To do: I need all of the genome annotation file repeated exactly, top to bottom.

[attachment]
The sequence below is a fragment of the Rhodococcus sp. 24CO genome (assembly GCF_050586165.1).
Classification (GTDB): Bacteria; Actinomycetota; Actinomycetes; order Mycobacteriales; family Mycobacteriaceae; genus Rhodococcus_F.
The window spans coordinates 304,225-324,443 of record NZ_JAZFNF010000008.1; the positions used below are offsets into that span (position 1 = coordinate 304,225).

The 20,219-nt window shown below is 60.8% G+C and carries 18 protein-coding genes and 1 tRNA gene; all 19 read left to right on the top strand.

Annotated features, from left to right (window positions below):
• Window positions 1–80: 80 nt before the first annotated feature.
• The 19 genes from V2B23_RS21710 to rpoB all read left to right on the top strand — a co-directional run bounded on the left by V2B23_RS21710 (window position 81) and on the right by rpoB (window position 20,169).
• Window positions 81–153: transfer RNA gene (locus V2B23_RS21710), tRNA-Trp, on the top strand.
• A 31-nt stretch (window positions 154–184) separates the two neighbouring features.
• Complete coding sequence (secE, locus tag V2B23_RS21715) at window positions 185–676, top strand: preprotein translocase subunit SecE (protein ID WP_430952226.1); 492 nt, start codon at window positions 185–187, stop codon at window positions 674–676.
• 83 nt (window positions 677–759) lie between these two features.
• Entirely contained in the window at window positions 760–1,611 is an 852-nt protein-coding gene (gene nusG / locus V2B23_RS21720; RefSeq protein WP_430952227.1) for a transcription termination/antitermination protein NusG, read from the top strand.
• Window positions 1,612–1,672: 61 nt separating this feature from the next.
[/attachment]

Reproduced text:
The sequence below is a fragment of the Rhodococcus sp. 24CO genome (assembly GCF_050586165.1).
Classification (GTDB): Bacteria; Actinomycetota; Actinomycetes; order Mycobacteriales; family Mycobacteriaceae; genus Rhodococcus_F.
The window spans coordinates 304,225-324,443 of record NZ_JAZFNF010000008.1; the positions used below are offsets into that span (position 1 = coordinate 304,225).

The 20,219-nt window shown below is 60.8% G+C and carries 18 protein-coding genes and 1 tRNA gene; all 19 read left to right on the top strand.

Annotated features, from left to right (window positions below):
• Window positions 1–80: 80 nt before the first annotated feature.
• The 19 genes from V2B23_RS21710 to rpoB all read left to right on the top strand — a co-directional run bounded on the left by V2B23_RS21710 (window position 81) and on the right by rpoB (window position 20,169).
• Window positions 81–153: transfer RNA gene (locus V2B23_RS21710), tRNA-Trp, on the top strand.
• A 31-nt stretch (window positions 154–184) separates the two neighbouring features.
• Complete coding sequence (secE, locus tag V2B23_RS21715) at window positions 185–676, top strand: preprotein translocase subunit SecE (protein ID WP_430952226.1); 492 nt, start codon at window positions 185–187, stop codon at window positions 674–676.
• 83 nt (window positions 677–759) lie between these two features.
• Entirely contained in the window at window positions 760–1,611 is an 852-nt protein-coding gene (gene nusG / locus V2B23_RS21720; RefSeq protein WP_430952227.1) for a transcription termination/antitermination protein NusG, read from the top strand.
• Window positions 1,612–1,672: 61 nt separating this feature from the next.